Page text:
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Without putting too fine a point on it .....this weather makes me think of Dr. David Viner -somewhere in the east of England I seem to remember.... Here

Feb 25, 2018 at 12:37 AM | Unregistered CommenterKleinefeldmaus

Supertroll, thank you!
I remember Roche moutonneés from school, because we couldn't quite make sense of our simple translation. Now I know!

"The 18th-century Alpine explorer Horace-Bénédict de Saussure coined the term rôches moutonnées in 1786. He saw in these rocks a resemblance to the wigs that were fashionable amongst French gentry in his era and which were smoothed over with mutton fat (hence moutonnée) so as to keep the hair in place.[1] The French term is often incorrectly interpreted as meaning "sheep rock".

Having looked it up on Wikipedia, I now know that "stoss" means the upstream side in glaciology, but the downstream side is the lee side (as in sailing). Curious!

I do get the pressure equals heat bit, it is how a skater skates. I am still not sure why ice and snow does not insulate, or help to insulate the heat of the earth's core from sub-zero air temperatures! I am also intrigued by the increasing extent of discovered volcanoes beneath the Antarctic Peninsular. Climate Science had blamed excess heat(?) on Global Warming.

Feb 24, 2018 at 11:01 PM | Unregistered Commentergolf charlie

Brian Hargreaves

I found it ironic that you called any science except physics non-Newtonian. Physics has been non-Newtonian since " “On the Electrodynamics of Moving Bodies” in 1905.

I think you will find that the chaotic behaviour of the climate system is discussed within the field. Words like stochastic also pop up regularly. Random elements are routinely added to otherwise deterministic climate models. Read the literature.
For example:

https://arxiv.org/abs/1612.07474

On longer scales climate is not regarded as chaotic, being limited by the constraints of physics, geology and energy budgets.

https://www.nature.com/articles/323609a0

Discussing such matters in the Daily mail would probably be unproductive.

Feb 24, 2018 at 10:45 PM | Unregistered CommenterEntropic man

GolfCharlie. Normally permafrost grows in the areas beyond the ice caps, but then as the ice caps grow they override the permafrost areas preserving them. Ice sheets may be wet based or dry based. It is my understanding that below a certain depth, all fractures heal because the ice flows sealing any openings. This means that water from surface melting cannot penetrate to the floor of the ice sheet. Wet-based ice sheets have basal water because of pressure melting. Far north of your tropical home there are roche rôche moutonnées which are rocky hillocks that were overriden by ice. Upflow the ice presses down on the rock, partially melts, and rock material still attached to the moving ice grinds the rock surface smoorh. Downflow, as the ice moves away from the projection, downward pressure drops, the water refreezes and rock fragments now become bound to the moving ice and are plucked out to create a rugged surface. So upstream the rock has been smoothed, downstream it has been roughened. Thus, we can determine the ice movement direction thousands of years after all the ice has disappeared. We also know that the ice sheet floor can vary from wet based to dry based over short distances.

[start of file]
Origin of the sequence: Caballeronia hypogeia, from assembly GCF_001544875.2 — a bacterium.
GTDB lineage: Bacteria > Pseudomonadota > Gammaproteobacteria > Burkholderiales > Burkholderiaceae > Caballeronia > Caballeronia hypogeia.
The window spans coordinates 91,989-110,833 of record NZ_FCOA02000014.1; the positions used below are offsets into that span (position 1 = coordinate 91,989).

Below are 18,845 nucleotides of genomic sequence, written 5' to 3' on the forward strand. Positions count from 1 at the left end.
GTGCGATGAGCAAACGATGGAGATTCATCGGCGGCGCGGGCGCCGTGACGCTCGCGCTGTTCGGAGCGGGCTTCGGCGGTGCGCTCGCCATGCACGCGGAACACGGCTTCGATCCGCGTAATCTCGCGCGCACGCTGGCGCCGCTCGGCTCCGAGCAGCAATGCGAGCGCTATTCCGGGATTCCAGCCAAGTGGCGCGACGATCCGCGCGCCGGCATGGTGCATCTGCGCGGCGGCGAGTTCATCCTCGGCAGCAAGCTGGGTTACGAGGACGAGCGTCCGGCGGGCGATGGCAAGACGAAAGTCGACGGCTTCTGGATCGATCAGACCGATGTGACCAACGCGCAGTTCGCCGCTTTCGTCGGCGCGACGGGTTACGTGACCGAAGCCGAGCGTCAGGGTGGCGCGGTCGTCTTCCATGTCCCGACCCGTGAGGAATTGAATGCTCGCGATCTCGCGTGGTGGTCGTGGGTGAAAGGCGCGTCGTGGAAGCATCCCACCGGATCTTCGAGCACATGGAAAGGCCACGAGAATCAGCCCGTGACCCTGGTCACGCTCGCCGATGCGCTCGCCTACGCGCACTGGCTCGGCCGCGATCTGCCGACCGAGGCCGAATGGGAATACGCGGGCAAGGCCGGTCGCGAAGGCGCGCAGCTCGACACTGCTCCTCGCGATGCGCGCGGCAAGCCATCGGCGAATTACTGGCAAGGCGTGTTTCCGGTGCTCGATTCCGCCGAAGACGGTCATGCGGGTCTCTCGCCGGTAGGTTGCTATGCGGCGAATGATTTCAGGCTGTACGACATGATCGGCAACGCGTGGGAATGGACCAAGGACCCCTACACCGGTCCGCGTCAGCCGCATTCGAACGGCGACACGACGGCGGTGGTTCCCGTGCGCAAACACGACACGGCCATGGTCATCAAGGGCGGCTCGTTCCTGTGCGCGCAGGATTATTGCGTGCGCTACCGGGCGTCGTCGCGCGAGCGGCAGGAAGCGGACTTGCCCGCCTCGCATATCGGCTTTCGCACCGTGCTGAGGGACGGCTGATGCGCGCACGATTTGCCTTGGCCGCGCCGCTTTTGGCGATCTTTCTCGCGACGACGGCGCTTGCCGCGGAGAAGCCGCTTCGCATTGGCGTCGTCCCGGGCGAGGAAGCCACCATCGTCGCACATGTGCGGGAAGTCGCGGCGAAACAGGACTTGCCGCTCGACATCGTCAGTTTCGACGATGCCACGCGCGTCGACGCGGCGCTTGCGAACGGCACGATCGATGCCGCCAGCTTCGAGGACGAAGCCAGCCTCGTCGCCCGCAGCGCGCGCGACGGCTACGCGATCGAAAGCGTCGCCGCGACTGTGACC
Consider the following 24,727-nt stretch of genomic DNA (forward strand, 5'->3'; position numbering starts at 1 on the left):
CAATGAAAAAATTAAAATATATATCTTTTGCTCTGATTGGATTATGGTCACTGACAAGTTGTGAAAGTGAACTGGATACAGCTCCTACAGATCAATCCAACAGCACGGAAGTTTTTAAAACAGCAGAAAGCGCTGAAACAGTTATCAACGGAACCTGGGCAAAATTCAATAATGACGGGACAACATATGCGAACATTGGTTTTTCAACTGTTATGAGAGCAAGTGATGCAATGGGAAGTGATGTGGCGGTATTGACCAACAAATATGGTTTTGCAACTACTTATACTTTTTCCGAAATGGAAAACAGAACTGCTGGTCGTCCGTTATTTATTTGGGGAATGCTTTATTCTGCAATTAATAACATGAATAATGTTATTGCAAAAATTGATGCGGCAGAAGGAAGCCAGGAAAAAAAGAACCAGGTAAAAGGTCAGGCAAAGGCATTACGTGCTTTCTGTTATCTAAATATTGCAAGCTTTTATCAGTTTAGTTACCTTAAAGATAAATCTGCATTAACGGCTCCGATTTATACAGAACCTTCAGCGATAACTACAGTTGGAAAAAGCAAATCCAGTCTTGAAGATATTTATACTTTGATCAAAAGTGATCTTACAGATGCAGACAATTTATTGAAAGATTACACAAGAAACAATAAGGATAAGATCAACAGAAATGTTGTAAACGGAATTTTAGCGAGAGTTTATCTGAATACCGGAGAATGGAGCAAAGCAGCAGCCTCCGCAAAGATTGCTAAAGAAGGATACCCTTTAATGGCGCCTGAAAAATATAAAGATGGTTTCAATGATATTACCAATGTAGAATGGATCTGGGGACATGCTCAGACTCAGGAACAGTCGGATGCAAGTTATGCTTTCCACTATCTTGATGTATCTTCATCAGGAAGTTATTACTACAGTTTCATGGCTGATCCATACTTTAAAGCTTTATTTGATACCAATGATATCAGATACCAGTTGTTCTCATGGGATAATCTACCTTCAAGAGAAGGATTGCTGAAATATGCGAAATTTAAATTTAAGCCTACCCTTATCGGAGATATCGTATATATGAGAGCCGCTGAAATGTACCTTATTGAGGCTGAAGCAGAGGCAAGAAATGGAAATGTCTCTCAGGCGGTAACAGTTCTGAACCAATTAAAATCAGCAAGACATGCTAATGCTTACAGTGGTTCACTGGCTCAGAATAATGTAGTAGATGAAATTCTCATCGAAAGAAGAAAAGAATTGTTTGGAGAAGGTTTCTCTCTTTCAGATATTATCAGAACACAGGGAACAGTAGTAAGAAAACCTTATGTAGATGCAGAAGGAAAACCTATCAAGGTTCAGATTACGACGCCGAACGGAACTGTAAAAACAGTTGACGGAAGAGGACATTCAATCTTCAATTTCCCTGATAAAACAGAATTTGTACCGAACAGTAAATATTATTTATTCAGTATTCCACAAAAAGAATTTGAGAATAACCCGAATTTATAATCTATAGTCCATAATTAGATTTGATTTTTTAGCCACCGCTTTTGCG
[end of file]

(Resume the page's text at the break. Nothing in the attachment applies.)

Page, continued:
Proof that deep cold conditions can persist at depth for thousands of years is where ancient permafrost areas have been drowned by the Holocene transgression and have survived for thousands of years.

Here endeth almost every thing I know.

Feb 24, 2018 at 7:50 PM | Unregistered CommenterSupertroll

Minty: that would be an argument to address with the person who proposes this idea. He does state that he kept things simple; it is a “small” asteroid, with no atmosphere, and a model using principles that he was quite familiar with – but, and this is where it gets interesting, the results were a complete surprise to him. He fiddled it and tweaked it, but gets the same results – it happens, and each cycle gave a shorter inter-ice age, and a longer ice age than the one preceding it. Now, isn’t that rather similar to what has/is happening on Earth? Okay, things are a little more complex: there is an external energy source, and an insulating atmosphere, plus a whole range of other variables (surface structure, composition, etc., for a start) but the basic cycle is not too different.

I am not saying that this is the answer, as there is undoubtedly a lot more involved, but it is an interesting insight into one factor that does seem to have been completely overlooked. Do not be too quick to dismiss. Having followed the author for quite a while, now, he has displayed a true skill in construction of mathematical models, and models that have been validated by observations, as well as an enchanting, almost child-like glee with what he does: “What happens if…?” I can almost hear him muttering, as he sticks a thru’penny banger in an Airfix model of the Bismark. He does not care about the result; he just wants to see what happens.